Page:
Chapter 10. Facilitating Workshops

Workshops are the key working format of service design. How can we keep them engaging, relevant, and productive?

Expert comments by: Arne van Oosterom | Arthur Yeh | Belina Raffy | Carola Verschoor | Ivan Boscariol | Renatus Hoogenraad

  1. 10.1 Key concepts of facilitation

    1. 10.1.1 Consent

    2. 10.1.2 Status

    3. 10.1.3 Neutrality

  2. 10.2 Styles and roles of facilitation

    1. 10.2.1 Adopting a role

    2. 10.2.2 Co-facilitation

    3. 10.2.3 Can a team member be a facilitator?

  3. 10.3 Success factors

    1. 10.3.1 Building the team

    2. 10.3.2 Purpose and expectations

    3. 10.3.3 Planning the work

    4. 10.3.4 Creating a safe space

    5. 10.3.5 Work modes in teams

  4. 10.4 Key facilitation techniques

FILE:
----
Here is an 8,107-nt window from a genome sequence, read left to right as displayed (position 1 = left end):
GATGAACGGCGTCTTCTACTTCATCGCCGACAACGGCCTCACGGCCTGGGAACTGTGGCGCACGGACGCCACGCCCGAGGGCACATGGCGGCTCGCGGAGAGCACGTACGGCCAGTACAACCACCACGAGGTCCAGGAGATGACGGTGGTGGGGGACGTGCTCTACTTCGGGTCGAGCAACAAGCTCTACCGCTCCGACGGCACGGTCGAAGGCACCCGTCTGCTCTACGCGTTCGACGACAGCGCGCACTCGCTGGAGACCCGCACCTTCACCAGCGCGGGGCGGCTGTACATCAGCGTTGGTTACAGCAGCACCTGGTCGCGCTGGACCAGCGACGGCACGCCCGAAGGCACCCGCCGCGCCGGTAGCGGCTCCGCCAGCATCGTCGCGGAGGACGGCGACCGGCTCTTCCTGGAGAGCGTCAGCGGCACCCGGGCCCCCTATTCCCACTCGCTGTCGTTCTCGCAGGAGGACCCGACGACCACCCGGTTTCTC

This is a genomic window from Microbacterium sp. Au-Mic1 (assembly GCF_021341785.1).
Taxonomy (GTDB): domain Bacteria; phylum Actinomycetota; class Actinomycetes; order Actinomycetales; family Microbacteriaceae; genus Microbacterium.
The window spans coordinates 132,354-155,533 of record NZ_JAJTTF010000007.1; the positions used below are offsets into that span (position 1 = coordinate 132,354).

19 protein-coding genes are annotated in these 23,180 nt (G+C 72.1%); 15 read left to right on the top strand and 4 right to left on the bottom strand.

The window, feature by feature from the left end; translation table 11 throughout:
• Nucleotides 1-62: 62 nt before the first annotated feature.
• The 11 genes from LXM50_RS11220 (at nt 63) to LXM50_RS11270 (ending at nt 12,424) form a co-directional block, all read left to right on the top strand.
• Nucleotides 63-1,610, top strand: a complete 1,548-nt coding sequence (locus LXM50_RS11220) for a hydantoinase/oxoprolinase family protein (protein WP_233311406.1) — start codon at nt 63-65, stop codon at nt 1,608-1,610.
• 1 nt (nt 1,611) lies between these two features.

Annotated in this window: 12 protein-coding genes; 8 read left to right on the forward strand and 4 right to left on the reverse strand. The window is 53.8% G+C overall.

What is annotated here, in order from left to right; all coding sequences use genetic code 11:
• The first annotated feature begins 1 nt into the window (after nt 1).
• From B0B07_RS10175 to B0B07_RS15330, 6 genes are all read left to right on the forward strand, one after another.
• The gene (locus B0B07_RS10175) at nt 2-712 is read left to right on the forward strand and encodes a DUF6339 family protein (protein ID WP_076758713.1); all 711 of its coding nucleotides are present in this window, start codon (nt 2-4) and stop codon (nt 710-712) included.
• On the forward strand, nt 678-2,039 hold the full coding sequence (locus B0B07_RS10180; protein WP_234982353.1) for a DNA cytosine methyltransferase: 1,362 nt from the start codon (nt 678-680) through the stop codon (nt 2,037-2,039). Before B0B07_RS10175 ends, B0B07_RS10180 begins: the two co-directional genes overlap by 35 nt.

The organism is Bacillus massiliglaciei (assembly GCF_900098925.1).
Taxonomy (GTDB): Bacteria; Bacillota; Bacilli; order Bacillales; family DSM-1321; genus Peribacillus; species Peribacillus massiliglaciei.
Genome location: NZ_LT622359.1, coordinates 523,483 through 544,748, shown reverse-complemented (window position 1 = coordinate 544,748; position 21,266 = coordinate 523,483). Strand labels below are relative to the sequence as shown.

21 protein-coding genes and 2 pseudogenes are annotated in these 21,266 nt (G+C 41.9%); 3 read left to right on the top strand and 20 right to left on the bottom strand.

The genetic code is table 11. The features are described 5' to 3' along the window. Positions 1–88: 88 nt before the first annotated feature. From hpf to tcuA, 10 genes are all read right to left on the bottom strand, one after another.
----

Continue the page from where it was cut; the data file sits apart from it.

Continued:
1. 10.4.1 Warm-ups

    2. 10.4.2 Timing

    3. 10.4.3 The room

    4. 10.4.4 Tools and props

    5. 10.4.5 Visualization

    6. 10.4.6 Post it or lose it: The expert’s guide to sticky notes

    7. 10.4.7 Space, distance, and positioning

    8. 10.4.8 Feedback

    9. 10.4.9 Changing status

    10. 10.4.10 Doing, not talking

    11. 10.4.11 Growing as a facilitator

  5. 10.5 Methods

      1. Three-brain warm-up

      2. Color-chain warm-up

      3. “Yes, and …” warm-up

      4. Red and green feedback

  6. 10.6 Cases

    1. 10.6.1 Case: The energizing power of the unfamiliar

    2. 10.6.2 Case: Pivot and focus

  1. This chapter also includes

    1. Safe space principles in practice

    2. The Status/Control Matrix

Why Facilitate?

“Co-creation” (more strictly, co-design) 1 makes great sense. In engaging a diverse group of participants in a multidisciplinary team, we encourage a rounded approach to a project, keep it rooted in reality, and boost the buy-in ...

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